SS: It comes when it comes; there are no rules when we write. Sometimes it can be a melody, sometimes a lyric or an old melody or a set of bridges, or sometimes completely new. Sometimes you’re lying in bed and link the two instantly; I don’t really know how it works even though that’s what I do. [Laughs] Everybody wants to analyse things nowadays, that’s how you do it etc. I think anyone who has created things in the moment find it hard to describe how they did it. I think if you look to closely at it then it becomes a path, and that path can soon become boring.

 

FAULT: What is your FAULT?

SS: You’ve got your strengths and you’ve got your faults, I think the strength is to be able to show your faults and identify that they’re there. Your fault is what sometimes makes magical things happen. Everybody has faults and do things that are seen as annoying, mine is probably that I never shut up. [Laughs]

Texas are on tour later this year from August until December and includes 3 huge homecoming shows in Glasgow, a large UK and European tour with some special shows in South Africa just added. You can view all their tour dates on their site here. Texas’ ninth studio album ‘Jump On Board’ is out now on Sony BMG. You can purchase the album here, and check out their latest single ‘Tell That Girl’ here.

 

Words Stuart Williams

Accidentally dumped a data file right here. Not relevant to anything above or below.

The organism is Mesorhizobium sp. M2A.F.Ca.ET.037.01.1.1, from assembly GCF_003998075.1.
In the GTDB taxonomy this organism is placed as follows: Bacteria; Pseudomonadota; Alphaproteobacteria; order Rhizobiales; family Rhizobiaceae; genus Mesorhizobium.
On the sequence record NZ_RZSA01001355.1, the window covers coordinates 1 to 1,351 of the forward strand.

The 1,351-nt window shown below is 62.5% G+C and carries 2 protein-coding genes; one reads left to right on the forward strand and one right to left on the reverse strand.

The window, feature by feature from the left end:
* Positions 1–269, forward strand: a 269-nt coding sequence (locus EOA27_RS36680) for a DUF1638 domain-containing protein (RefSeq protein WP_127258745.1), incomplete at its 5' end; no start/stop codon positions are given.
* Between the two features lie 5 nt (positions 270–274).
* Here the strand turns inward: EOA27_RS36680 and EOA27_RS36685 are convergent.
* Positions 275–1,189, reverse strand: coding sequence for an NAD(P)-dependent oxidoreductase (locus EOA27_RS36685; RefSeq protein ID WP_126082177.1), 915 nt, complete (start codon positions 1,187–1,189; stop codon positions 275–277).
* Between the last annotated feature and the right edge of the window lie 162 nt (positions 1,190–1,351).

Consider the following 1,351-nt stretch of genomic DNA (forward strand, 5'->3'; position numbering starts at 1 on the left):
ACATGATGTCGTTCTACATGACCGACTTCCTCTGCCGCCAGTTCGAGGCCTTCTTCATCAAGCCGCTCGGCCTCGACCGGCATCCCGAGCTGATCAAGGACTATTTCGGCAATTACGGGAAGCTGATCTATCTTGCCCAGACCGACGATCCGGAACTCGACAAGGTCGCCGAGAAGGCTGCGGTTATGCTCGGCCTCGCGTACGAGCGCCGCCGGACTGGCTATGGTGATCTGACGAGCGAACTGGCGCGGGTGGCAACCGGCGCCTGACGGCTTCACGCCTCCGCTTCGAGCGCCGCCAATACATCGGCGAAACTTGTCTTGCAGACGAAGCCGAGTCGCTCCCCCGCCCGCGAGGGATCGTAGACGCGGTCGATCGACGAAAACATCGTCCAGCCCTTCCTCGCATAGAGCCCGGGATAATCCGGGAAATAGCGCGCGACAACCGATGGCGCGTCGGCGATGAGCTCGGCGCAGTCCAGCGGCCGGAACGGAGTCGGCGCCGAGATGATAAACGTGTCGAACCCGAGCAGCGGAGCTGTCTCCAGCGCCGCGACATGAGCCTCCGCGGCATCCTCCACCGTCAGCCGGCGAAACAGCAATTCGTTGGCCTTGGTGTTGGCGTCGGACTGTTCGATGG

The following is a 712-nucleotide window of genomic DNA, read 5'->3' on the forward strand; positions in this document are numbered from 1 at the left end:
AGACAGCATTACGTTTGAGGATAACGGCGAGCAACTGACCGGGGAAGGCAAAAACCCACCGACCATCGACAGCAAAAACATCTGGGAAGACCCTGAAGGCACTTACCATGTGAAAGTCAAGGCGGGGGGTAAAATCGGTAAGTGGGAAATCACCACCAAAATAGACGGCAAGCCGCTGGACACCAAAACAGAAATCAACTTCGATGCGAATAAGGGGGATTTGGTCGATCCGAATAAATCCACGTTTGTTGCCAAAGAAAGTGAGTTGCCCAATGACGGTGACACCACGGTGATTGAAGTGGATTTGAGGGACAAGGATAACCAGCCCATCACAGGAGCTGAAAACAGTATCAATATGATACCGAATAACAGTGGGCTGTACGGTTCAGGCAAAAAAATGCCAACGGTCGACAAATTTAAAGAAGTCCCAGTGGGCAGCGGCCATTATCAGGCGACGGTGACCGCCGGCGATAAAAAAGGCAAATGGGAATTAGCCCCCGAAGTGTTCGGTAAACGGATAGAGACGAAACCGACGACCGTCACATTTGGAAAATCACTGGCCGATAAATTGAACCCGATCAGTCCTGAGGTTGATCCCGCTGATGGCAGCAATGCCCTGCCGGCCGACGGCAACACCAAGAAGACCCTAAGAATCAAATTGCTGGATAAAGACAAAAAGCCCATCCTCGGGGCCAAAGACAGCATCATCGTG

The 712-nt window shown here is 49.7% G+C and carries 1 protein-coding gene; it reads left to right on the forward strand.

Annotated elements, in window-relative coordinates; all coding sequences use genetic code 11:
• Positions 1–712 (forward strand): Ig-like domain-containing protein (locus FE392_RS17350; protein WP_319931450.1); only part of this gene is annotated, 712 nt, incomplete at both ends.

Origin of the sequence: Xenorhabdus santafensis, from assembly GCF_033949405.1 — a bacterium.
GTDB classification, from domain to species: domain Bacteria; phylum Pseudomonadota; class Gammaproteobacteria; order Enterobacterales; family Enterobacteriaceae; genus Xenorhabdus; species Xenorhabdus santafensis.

FAULT speaks to Dominic Craik of Nothing but Thieves as they prepare to conquer with new album Broken Machine

FAULT: Hey Dom, so here we are in Camden, how’s it going?

DOM: Yeah good, it’s quite funny being back here because across the road which is now the Assembly Hall, the old Barfly. That was our first London gig that we ever sold out; we’ve played the best part of every venue in Camden now. We played the Roundhouse with Twin Atlantic as our first support tour ever, and obviously Dingwalls tonight.

FAULT: How was playing Amsterdam for the first time live? Was it well received by your fans?

DOM: Well last night was the first time we had played it and I honestly could not stop smiling at their reaction; they sang every word like it had been out for years and its only been out for two weeks or something.

FAULT: With the new songs on their way, how many are you thinking of showcasing during these smaller shows such as tonight?

DOM: We’re going to be playing 3 new ones; Amsterdam and two others are new tracks that we debuted at Brixton. The first song we ever wrote for the second album was called ‘I’m not made by Design’ but we felt that was too long so now it’s called ‘Design’. There is another song called ‘Get Better’ and both are more riff-based songs from the album. In a setting like a sweaty pub gig you want riffs, for it to be loud and you want people to be nodding their heads.

FAULT: The concept for the Amsterdam video, how did that come about?

DOM: We worked with our director Thomas really closely for a long time in advance because we wanted to get a treatment that was slightly unusual for a rock video; we wanted to involve contemporary dance and juxtapose what is essentially a rock song. He came back to us and said, “I’ve got this great idea of almost hypnotic dancers who are in a trance and created confusion amongst the band, and in the end they would come together into organised chaos.” We shot it in a factory in Ukraine ran by the military where they used to build amphibious tanks, mad isn’t it? The ground was covered in dust; lead and iron filings so every time a dancer was performing they would kick the dust up and we were coughing and spluttering, going out for air every take. Suffering for our art! [Laughs]